Writings

Looking Forward to Monday Mornings
A series of essays on business, architecture, and the business of architecture.
The Tyranny of Too Much
by Daniel Frisch
Posted October 23rd, 2018

In 2003, Barry Schwartz wrote a book titled the Paradox of Choice, and one Monday morning, our team watched him deliver a Ted Talk video on the subject.

Mr. Schwartz addresses the depression that develops from the first-world abundance of everyday choices; in everything from salad dressing to blue jeans.

We’ve discovered the same dilemma presents itself in residential design.  Whether we are studying a layout, selecting bathroom tile, or even simply picking a light fixture, we are bombarded with options. Rarely is one choice fully preferable, and when interconnected with other elements, clear and decisive design can be elusive. When getting dressed, people often ask ‘does this ensemble go together?’  Imagine going through the decision-making process for hundreds of elements in a home, and knowing the selections have a certain permanence.  To make matters worse, as we strive for perfection in design, decisions often seem equally critical and it becomes difficult to differentiate between primary and secondary decisions.

While Paradox of Choice is a brilliant and nuanced observation on modern society and the consequences of abundant choice, it doesn’t offer too much in the way of a tool kit for our daily endeavors.  In tenth grade, however, I had an influential mechanical drawing teacher named Dan Graham who taught us the K.I.S.S. method, ‘Keep It Simple, Stupid.’  I’ve enjoyed a lifetime of studying and refining the DFA design process, and love when we come across the work of a writer like Barry Schwartz or recall an influential teacher like Dan Graham, who both remind us of and reinforce our commitment to the most basic principles of design.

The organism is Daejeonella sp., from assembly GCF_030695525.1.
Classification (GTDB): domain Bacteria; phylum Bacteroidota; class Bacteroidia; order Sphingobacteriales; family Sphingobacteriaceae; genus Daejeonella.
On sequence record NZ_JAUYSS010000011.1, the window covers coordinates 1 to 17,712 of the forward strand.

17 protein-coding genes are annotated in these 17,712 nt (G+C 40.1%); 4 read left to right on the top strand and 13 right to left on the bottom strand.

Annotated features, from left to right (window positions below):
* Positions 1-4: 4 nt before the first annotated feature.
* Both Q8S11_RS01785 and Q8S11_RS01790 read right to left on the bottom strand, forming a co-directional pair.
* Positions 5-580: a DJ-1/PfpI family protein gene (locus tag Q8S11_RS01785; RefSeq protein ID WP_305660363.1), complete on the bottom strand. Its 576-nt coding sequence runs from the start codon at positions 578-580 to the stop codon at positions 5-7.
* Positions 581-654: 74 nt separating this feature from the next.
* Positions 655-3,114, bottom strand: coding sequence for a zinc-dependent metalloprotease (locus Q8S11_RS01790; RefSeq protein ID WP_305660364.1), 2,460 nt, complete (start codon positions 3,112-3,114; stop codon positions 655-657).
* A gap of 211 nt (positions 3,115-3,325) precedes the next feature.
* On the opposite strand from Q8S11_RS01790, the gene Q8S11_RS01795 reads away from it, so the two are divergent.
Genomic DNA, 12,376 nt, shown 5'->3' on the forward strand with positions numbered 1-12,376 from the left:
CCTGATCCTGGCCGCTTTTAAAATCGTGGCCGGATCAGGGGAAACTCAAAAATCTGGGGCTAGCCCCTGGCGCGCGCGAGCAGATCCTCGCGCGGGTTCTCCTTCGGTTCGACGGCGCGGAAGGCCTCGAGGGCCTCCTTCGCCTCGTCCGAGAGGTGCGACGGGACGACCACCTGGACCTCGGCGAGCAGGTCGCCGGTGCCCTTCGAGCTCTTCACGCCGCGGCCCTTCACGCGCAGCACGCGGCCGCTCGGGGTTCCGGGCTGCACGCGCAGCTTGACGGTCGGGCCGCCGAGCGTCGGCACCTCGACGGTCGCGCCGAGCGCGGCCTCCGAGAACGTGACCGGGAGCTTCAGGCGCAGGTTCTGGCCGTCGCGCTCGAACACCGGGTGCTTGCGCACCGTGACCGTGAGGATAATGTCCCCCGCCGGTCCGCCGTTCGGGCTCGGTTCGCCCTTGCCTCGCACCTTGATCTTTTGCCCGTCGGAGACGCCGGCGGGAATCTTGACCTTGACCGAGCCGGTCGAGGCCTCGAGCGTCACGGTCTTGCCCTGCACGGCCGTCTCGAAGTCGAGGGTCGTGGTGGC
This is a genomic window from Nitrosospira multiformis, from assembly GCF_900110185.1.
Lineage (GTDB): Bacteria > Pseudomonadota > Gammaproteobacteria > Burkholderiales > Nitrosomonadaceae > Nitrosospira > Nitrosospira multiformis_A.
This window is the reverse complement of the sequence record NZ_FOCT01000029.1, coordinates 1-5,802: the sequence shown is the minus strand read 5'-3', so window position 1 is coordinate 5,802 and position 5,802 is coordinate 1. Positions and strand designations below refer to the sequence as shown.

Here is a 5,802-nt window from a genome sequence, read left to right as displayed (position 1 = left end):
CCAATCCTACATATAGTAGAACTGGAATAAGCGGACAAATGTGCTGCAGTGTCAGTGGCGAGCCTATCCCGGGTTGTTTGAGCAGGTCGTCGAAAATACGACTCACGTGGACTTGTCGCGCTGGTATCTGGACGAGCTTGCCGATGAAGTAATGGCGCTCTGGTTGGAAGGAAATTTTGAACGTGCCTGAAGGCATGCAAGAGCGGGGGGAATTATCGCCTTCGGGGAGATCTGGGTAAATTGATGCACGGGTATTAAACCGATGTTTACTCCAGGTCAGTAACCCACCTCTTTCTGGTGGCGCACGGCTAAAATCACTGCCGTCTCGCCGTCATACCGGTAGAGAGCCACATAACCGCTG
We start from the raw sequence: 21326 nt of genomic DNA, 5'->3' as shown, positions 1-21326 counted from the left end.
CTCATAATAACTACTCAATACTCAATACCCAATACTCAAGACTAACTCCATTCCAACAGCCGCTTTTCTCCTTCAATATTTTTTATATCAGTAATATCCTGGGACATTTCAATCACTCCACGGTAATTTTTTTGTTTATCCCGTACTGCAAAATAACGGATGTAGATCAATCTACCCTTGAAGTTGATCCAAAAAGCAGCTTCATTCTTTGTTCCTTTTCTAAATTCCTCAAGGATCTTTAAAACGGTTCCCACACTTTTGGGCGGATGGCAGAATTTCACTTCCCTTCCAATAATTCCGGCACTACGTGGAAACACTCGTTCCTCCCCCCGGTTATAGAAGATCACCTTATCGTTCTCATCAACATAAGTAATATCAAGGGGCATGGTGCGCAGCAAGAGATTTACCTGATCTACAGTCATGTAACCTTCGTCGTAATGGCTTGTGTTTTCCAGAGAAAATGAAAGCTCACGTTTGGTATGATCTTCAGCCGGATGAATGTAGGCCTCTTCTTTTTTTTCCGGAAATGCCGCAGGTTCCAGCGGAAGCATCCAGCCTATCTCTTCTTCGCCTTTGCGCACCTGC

We strive to implement these lessons regardless of project scope or complexity. For even the largest and most complicated projects, we begin by outlining and clarifying project priorities, thereby refining the ‘program’ for the project. At each stage of development we continue to find ways to simplify the parameters, making design decisions more straightforward and determinant.

For projects where simplicity and efficiency are priorities in and of themselves, we have developed specific design approaches. Our prix-fixe STUDIO Program grew directly from our desire to deliver to clients a streamlined, straightforward, and cost effective solution for modest apartment renovations.  We are now applying similar techniques in our small-scale projects where systemic architectural renovations are implausible or unnecessary.

It takes great discipline to tune out superfluous variables and an overabundance of choices.  Finding a balance between “less is more” and “more is more” is a worthy goal.

DF, 12-10-2016